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Special Issue Article Open Access

Food and nutrition security in Nepal


The number of undernourished people in the world is estimated to be increased to 815 million in 2016, up from 777 million in 2015 but still down from about 900 million in the year 2000. Similarly, while the prevalence of undernourishment is projected to have increased to an estimated 11 percent in 2016, this is still well below the level of a decade ago. Nonetheless, the recent increase is a cause for great concern and poses a significant challenge for international commitments to end hunger by 2030. The 2030 SDG Agenda call on all countries and stakeholders to work together to end hunger, achieve food security and improved nutrition and promote sustainable agriculture by 2030. A multi-sectoral approach which connects nutritional outcome, agricultural productivity and household income is needed to address the issue. Such an approach must highlight the interconnectedness between agriculture and nutrition and the need to consider food diversity as an important aspect of food security. Multi sectorial approach also needs to consider the agri-food systems as a whole instead of focusing on individual food components. Among countries in the SAARC region, prevalence of undernourishment (PoU) is highest for Afghanistan at 23%, followed by Sri Lanka at 22% for 2014-16. The estimate is lowest for Nepal at 8.1%. The proportion in Bangladesh and India are similar and in the range 14-15% with these two populous countries accounting for most of the absolute number of under-nourished in the region (FAO, IFAD, UNICEF, WFP and WHO, 2017)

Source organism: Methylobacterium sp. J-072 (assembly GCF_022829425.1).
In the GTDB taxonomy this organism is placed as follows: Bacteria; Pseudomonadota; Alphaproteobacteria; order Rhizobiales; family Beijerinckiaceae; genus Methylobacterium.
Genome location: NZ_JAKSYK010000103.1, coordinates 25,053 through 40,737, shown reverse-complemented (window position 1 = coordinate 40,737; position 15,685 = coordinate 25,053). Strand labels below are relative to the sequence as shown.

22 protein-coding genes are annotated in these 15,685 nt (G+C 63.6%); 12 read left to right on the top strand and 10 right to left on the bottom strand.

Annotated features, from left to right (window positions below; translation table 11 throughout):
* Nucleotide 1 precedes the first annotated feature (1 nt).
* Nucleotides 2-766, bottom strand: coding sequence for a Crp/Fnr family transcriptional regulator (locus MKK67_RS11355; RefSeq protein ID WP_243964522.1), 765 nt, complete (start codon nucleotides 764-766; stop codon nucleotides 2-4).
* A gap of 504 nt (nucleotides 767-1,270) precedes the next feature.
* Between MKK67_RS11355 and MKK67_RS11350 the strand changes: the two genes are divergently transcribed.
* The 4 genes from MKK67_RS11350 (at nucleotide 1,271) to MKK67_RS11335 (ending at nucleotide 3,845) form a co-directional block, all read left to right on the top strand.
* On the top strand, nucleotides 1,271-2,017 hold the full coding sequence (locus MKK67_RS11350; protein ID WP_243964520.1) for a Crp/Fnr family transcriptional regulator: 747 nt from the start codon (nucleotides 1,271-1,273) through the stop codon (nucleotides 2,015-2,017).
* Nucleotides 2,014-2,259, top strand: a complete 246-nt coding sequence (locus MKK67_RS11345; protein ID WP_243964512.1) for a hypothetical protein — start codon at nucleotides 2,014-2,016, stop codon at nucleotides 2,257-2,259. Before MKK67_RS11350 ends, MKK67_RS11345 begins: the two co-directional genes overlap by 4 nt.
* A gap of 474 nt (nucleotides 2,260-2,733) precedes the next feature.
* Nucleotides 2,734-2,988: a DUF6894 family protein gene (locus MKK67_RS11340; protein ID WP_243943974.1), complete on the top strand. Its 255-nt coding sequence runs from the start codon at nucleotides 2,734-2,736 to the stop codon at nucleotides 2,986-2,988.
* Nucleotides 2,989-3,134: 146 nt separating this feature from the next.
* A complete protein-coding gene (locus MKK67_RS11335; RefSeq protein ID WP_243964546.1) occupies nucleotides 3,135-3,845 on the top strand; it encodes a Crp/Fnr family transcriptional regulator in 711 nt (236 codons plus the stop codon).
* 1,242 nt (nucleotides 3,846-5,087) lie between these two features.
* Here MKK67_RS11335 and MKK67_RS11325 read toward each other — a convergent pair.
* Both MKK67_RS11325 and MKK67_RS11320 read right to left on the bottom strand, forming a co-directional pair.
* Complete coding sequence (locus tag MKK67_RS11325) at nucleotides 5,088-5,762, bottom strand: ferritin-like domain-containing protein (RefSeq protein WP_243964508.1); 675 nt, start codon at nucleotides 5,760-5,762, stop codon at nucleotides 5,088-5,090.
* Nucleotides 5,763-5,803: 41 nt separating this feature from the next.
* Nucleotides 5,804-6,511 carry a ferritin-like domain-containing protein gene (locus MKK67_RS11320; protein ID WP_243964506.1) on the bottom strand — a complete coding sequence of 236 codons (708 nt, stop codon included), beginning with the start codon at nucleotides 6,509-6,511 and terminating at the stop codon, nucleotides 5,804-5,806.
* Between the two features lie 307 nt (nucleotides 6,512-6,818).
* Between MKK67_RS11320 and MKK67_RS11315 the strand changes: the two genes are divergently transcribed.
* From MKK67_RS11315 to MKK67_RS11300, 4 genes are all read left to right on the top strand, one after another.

Karunakar Ghimire

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